A Critical Analysis of the Doctrine of Naked Licenses in Trademark Law
This Chapter summarizes my criticism of the requirement of trademark licensing "with control" that I have developed in the Article, The Sunset of "Quality Control" in Modern Trademark Licensing, 57 American University Law Review, 341 (2007). Traditionally, the validity of trademark licensing has been based on the requirement that trademark owners guarantee the quality of the products produced by licensees or the licensing agreements can be considered “naked.” Courts elaborated this doctrine prior to the enactment of the Lanham Act of 1946 and have continued to follow it after its implementation. Since its inception, however, this doctrine has proved flawed and courts have often applied it inconsistently.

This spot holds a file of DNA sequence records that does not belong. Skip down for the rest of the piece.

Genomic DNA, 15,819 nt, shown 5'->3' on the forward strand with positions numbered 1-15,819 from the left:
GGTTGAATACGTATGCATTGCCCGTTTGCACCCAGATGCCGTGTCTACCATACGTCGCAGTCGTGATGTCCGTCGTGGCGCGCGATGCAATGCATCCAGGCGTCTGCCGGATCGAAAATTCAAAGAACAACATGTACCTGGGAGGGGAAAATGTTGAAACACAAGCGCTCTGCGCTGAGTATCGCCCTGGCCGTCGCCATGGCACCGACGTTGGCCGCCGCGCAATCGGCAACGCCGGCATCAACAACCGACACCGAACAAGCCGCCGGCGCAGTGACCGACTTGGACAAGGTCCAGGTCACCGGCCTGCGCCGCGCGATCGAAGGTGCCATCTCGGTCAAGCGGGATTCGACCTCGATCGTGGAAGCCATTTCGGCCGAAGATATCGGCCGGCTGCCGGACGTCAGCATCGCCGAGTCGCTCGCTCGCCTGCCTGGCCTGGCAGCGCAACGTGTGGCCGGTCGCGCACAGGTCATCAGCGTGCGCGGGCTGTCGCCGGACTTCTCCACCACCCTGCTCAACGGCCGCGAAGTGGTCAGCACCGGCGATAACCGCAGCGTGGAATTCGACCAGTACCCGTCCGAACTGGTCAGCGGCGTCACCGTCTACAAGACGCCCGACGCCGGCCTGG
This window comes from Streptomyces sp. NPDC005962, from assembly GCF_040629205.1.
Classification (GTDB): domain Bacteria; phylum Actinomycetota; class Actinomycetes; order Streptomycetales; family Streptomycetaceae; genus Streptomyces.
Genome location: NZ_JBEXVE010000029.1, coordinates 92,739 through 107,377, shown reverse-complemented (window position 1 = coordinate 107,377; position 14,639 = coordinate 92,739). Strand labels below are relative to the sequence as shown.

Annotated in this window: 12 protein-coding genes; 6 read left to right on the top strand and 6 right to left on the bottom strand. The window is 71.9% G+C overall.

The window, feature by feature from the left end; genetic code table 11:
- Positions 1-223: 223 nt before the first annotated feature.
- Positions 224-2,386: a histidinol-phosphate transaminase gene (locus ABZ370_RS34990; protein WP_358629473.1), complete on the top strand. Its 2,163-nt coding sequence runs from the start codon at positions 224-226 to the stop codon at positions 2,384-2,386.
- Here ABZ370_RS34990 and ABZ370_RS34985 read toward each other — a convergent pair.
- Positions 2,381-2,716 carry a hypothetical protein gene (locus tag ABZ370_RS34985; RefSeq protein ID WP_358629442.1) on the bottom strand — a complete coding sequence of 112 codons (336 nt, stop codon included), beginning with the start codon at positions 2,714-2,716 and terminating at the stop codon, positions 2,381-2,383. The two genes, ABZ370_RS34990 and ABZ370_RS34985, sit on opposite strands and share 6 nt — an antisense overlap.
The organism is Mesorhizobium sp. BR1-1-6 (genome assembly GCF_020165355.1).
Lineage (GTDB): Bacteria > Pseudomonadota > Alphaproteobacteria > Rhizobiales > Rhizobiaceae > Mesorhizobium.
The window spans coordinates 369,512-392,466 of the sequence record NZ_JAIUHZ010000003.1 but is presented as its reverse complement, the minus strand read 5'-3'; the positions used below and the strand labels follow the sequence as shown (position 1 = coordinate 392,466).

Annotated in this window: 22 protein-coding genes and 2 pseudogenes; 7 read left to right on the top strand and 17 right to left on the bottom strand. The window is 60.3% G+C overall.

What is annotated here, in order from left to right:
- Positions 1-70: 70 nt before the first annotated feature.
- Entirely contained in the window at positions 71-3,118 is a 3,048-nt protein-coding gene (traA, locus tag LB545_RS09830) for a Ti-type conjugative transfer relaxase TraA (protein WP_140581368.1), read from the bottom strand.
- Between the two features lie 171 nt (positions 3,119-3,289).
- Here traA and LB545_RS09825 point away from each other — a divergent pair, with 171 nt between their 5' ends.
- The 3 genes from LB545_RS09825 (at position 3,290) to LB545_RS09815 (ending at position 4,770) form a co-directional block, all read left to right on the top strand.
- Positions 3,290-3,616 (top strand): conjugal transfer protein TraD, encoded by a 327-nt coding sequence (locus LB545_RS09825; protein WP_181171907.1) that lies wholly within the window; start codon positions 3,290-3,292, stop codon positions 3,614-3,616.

Praeger - Greenwood Publishing Group
Peter K. Yu
Intellectual Property and Information Wealth: Issues and Practices in the Digital Age
A Critical Analysis of the Doctrine of Naked Licenses in Trademark Law,
Available at: https://scholarship.law.tamu.edu/facscholar/705